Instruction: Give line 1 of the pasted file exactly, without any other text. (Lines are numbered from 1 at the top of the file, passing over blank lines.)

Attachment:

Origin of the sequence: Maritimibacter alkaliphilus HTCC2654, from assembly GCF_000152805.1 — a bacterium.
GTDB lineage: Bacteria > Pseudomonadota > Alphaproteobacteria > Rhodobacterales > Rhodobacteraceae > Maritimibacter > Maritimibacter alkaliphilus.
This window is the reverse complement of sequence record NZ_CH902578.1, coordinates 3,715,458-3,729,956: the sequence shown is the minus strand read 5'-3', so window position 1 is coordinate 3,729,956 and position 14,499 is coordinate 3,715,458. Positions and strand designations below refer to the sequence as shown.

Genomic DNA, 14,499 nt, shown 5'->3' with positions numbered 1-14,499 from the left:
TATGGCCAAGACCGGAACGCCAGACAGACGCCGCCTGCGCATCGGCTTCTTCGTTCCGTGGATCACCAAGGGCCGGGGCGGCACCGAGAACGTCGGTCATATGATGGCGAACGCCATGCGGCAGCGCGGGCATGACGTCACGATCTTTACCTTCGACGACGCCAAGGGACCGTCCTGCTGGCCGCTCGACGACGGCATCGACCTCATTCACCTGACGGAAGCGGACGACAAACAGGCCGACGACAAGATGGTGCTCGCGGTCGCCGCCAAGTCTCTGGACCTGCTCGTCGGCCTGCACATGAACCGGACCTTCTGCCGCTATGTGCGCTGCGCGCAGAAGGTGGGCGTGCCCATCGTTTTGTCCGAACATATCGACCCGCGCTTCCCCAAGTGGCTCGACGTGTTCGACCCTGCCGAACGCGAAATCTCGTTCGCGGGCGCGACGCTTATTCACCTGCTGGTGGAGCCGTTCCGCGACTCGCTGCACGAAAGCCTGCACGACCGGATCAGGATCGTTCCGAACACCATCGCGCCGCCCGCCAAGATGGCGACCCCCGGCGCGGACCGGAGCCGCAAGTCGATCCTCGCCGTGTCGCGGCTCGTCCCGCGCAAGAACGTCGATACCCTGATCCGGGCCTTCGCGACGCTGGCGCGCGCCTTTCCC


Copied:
Origin of the sequence: Maritimibacter alkaliphilus HTCC2654, from assembly GCF_000152805.1 — a bacterium.